Books in Alex Benedict Series (9)

Similar Recommendations

Peter F. Hamilton, Greg Bear, Ann Leckle

Jerry Pournelle was one of the best-known writers of Military Science Fiction of the 1970s. His stories, both solo and with co-authors like Larry Niven and Steven Barnes, almost all deal with he application of technology to the battles waged between people, tribes, and even civilizations. In King David’s Spaceship, it’s perhaps not as decidedly Military as some, but the story of Colonel Nathan "Iron" MacKinnie certainly qualifies. Where Pournelle was an absolute master of the craft was within the area of plotting. There is never a moment when Jerry wasn’t placing copious detail and deep thoughts within the interactions of his characters while not losing the train of the plot to rumination. To power a story like King David’s Spaceship and never lose the thread while still being completely engaged with the larger world he has created is no mean feat. Concepts like the Imperial Traders Association, the examination of how trade in this militarized universe, add depth that you might not find in many other Military Science Fiction novels. Why it’s on the list King David’s Spaceship demonstrates everything you need to make a great work of Military Science Fiction.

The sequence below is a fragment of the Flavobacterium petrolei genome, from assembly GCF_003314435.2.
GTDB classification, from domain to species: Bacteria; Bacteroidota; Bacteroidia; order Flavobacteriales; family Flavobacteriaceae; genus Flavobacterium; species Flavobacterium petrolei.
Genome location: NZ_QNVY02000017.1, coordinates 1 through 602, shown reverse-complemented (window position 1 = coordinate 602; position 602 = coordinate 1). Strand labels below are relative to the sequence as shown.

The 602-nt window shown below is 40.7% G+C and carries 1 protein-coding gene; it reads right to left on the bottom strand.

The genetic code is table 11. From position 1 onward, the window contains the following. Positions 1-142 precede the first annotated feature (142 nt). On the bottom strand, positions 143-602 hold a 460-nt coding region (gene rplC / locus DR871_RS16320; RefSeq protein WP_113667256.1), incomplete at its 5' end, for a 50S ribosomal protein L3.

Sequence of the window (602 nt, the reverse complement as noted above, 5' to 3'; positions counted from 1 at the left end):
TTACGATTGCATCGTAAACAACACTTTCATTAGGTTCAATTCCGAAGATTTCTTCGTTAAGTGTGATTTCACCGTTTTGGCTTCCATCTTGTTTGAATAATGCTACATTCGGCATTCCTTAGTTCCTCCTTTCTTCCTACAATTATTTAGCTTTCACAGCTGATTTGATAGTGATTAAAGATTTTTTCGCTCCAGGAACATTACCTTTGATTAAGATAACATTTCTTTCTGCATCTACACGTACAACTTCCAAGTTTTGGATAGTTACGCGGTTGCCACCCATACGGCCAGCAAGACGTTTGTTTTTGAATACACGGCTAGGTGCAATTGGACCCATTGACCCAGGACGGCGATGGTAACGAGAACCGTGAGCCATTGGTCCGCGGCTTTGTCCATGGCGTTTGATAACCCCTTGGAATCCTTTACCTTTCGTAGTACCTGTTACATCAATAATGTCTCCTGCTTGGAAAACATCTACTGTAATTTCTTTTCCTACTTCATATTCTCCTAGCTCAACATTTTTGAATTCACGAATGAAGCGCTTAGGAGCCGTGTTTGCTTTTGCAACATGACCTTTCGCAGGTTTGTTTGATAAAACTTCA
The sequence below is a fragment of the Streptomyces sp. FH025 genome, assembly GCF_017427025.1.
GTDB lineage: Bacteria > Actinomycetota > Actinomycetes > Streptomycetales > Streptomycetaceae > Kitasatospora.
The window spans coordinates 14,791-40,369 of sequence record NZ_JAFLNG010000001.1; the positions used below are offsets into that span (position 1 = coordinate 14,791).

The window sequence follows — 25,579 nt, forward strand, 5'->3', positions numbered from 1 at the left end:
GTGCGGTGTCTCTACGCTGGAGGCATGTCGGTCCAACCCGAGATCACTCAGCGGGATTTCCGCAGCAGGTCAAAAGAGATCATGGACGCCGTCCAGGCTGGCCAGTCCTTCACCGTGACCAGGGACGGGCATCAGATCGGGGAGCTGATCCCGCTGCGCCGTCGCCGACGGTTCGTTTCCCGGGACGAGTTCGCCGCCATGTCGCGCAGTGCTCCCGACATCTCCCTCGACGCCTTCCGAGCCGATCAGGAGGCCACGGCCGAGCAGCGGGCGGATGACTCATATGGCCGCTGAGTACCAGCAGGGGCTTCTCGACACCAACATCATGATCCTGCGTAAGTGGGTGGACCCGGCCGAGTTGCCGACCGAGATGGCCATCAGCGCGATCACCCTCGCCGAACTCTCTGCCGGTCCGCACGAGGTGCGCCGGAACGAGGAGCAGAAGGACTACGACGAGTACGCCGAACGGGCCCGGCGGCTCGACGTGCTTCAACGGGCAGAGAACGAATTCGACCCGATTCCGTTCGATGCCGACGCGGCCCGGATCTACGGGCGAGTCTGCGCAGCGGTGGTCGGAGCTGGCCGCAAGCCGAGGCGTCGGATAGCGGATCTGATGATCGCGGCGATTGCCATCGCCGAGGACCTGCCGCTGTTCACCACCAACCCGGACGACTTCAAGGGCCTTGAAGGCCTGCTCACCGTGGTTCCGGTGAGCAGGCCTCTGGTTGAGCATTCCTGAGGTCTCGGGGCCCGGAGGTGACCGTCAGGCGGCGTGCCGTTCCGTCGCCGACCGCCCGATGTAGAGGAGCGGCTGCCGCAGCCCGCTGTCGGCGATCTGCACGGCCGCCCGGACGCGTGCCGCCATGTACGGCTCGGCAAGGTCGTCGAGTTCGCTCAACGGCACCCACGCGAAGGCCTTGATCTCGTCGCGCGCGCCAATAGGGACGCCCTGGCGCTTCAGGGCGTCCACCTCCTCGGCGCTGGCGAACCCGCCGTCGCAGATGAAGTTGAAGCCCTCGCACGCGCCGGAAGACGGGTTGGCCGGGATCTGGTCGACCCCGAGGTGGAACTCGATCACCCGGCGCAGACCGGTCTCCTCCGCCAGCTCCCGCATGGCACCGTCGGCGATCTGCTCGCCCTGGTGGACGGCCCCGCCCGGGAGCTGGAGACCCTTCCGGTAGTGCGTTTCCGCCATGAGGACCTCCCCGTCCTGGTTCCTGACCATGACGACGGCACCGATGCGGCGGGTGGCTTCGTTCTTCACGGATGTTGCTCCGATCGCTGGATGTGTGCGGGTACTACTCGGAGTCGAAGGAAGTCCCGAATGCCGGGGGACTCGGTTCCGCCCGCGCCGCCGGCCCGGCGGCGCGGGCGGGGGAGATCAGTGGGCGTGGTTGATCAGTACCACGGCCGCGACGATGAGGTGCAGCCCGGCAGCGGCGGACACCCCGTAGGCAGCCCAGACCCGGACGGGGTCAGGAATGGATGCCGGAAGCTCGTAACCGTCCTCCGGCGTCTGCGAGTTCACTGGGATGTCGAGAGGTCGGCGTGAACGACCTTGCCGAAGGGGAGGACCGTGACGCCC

Canada’s finest practitioner of Military Science Fiction must be Tanya Huff. In Valor’s Choice, she presents us with Staff Sgt. Torin Kerr. She’s somewhere between a No-Nonsense Sargeant type and a far-seeing war leader. In fact, she’s nearly indefinable in simple terms because Huff has imbued her with such a deep sense of personality and strategic reasoning. She’s an able leader, but not able in the Heinlein sense, where everything is the line of a sacrifice waiting to happen, but rather viewing every encounter as a problem to be solved. Huff’s writing is clear, and the humor she manages to give to each character and situation within the story makes it a delight to keep reading. There are elements of 1970s disaster movies, of military adventure tales, of Titanic, and the kind of humor favored by the likes of Robert Sheckley and Connie Willis. She mages to turn these elements into a combine that speaks far louder than the story itself, drawing us into the series, and into identifying with Kerr as the kind of character we love… sometimes even despite ourselves. Why it’s on the list A wonderful series and a strong contender for the most fun thing ever to come out of the Great White North!